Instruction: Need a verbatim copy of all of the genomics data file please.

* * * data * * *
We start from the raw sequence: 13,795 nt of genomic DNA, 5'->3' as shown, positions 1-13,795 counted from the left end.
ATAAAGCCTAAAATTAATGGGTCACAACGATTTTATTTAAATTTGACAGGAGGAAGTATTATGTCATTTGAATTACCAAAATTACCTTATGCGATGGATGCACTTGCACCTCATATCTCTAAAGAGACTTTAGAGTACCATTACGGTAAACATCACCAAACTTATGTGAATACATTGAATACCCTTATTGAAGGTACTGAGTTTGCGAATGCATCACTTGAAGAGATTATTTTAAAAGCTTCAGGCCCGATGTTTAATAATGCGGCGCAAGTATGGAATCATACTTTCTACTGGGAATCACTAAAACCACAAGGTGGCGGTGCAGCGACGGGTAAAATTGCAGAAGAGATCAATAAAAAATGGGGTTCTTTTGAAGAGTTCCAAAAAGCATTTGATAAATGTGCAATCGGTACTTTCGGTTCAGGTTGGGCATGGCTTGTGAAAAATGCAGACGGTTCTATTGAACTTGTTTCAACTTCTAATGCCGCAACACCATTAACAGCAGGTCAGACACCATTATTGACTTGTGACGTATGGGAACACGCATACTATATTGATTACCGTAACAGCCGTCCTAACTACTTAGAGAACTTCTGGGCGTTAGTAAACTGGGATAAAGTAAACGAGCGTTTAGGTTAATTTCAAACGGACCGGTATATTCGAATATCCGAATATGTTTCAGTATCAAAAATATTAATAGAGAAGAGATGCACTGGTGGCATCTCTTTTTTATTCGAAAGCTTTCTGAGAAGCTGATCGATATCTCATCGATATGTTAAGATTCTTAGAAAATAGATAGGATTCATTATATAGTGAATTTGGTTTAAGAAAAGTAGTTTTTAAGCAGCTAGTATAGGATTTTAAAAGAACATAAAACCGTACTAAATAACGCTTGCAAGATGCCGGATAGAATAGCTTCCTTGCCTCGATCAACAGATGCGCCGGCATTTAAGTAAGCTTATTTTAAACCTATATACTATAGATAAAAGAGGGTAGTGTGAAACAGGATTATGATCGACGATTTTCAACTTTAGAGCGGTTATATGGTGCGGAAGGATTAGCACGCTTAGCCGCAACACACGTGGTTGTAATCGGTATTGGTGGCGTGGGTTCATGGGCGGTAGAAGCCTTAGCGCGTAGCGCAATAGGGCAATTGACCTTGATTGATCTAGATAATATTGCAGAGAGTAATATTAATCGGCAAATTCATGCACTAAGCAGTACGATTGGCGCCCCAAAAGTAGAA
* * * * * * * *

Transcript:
We start from the raw sequence: 13,795 nt of genomic DNA, 5'->3' as shown, positions 1-13,795 counted from the left end.
ATAAAGCCTAAAATTAATGGGTCACAACGATTTTATTTAAATTTGACAGGAGGAAGTATTATGTCATTTGAATTACCAAAATTACCTTATGCGATGGATGCACTTGCACCTCATATCTCTAAAGAGACTTTAGAGTACCATTACGGTAAACATCACCAAACTTATGTGAATACATTGAATACCCTTATTGAAGGTACTGAGTTTGCGAATGCATCACTTGAAGAGATTATTTTAAAAGCTTCAGGCCCGATGTTTAATAATGCGGCGCAAGTATGGAATCATACTTTCTACTGGGAATCACTAAAACCACAAGGTGGCGGTGCAGCGACGGGTAAAATTGCAGAAGAGATCAATAAAAAATGGGGTTCTTTTGAAGAGTTCCAAAAAGCATTTGATAAATGTGCAATCGGTACTTTCGGTTCAGGTTGGGCATGGCTTGTGAAAAATGCAGACGGTTCTATTGAACTTGTTTCAACTTCTAATGCCGCAACACCATTAACAGCAGGTCAGACACCATTATTGACTTGTGACGTATGGGAACACGCATACTATATTGATTACCGTAACAGCCGTCCTAACTACTTAGAGAACTTCTGGGCGTTAGTAAACTGGGATAAAGTAAACGAGCGTTTAGGTTAATTTCAAACGGACCGGTATATTCGAATATCCGAATATGTTTCAGTATCAAAAATATTAATAGAGAAGAGATGCACTGGTGGCATCTCTTTTTTATTCGAAAGCTTTCTGAGAAGCTGATCGATATCTCATCGATATGTTAAGATTCTTAGAAAATAGATAGGATTCATTATATAGTGAATTTGGTTTAAGAAAAGTAGTTTTTAAGCAGCTAGTATAGGATTTTAAAAGAACATAAAACCGTACTAAATAACGCTTGCAAGATGCCGGATAGAATAGCTTCCTTGCCTCGATCAACAGATGCGCCGGCATTTAAGTAAGCTTATTTTAAACCTATATACTATAGATAAAAGAGGGTAGTGTGAAACAGGATTATGATCGACGATTTTCAACTTTAGAGCGGTTATATGGTGCGGAAGGATTAGCACGCTTAGCCGCAACACACGTGGTTGTAATCGGTATTGGTGGCGTGGGTTCATGGGCGGTAGAAGCCTTAGCGCGTAGCGCAATAGGGCAATTGACCTTGATTGATCTAGATAATATTGCAGAGAGTAATATTAATCGGCAAATTCATGCACTAAGCAGTACGATTGGCGCCCCAAAAGTAGAA